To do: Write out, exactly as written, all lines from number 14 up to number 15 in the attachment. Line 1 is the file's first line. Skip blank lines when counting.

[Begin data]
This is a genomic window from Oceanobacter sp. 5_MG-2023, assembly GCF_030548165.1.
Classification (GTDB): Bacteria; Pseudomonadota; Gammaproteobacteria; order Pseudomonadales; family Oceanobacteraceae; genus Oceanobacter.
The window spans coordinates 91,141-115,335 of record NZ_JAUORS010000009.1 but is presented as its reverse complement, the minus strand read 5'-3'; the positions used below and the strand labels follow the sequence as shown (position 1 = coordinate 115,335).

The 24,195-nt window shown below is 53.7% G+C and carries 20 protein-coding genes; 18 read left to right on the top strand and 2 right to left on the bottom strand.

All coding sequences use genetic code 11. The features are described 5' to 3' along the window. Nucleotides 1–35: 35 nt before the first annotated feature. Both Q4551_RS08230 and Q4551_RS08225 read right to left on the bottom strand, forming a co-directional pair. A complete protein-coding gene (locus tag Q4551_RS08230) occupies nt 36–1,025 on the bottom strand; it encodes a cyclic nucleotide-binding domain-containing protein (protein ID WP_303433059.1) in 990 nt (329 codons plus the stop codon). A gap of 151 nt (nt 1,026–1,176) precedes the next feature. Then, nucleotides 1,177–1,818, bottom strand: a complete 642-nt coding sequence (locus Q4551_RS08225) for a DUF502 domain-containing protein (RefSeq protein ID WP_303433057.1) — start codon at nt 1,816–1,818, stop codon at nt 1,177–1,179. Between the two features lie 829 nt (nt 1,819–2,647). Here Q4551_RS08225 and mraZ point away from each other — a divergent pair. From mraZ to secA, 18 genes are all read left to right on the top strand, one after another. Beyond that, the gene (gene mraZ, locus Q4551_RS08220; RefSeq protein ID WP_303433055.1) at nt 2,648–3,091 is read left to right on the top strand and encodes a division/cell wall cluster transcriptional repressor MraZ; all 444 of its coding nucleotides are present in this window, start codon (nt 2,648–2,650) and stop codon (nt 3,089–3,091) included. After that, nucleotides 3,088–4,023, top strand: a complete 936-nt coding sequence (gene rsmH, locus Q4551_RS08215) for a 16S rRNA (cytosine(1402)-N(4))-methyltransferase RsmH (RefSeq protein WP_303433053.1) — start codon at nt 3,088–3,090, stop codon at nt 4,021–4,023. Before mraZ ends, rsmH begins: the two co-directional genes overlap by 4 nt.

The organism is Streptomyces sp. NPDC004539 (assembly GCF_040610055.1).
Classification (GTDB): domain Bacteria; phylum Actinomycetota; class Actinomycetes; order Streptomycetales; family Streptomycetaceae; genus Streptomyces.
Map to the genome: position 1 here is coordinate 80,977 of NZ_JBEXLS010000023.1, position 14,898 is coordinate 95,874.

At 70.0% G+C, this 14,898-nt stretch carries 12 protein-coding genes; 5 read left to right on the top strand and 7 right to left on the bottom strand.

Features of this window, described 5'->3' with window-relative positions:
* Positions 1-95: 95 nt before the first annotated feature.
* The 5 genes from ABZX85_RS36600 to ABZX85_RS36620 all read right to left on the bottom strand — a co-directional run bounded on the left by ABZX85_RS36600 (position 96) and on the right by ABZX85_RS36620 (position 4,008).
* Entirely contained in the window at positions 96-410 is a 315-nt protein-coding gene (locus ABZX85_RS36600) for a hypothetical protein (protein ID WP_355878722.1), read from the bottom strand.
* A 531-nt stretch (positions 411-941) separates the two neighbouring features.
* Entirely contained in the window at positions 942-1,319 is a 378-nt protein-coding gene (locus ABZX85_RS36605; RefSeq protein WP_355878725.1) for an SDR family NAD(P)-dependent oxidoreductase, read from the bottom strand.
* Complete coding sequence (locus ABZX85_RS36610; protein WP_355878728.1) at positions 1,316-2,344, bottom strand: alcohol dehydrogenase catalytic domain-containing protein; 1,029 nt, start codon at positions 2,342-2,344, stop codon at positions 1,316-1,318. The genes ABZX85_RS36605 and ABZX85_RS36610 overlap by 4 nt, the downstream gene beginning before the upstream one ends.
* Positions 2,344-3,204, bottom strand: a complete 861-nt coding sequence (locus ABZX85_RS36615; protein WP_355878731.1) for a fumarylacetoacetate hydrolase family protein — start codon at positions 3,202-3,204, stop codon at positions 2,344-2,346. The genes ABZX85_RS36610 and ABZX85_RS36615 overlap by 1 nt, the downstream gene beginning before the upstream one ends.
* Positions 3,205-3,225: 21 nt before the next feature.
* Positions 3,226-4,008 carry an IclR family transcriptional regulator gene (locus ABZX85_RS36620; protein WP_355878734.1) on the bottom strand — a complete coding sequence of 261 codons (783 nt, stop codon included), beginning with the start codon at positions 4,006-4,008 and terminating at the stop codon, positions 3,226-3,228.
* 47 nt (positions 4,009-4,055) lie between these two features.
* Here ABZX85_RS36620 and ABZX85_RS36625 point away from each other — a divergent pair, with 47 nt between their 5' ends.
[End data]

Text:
* A 531-nt stretch (positions 411-941) separates the two neighbouring features.
* Entirely contained in the window at positions 942-1,319 is a 378-nt protein-coding gene (locus ABZX85_RS36605; RefSeq protein WP_355878725.1) for an SDR family NAD(P)-dependent oxidoreductase, read from the bottom strand.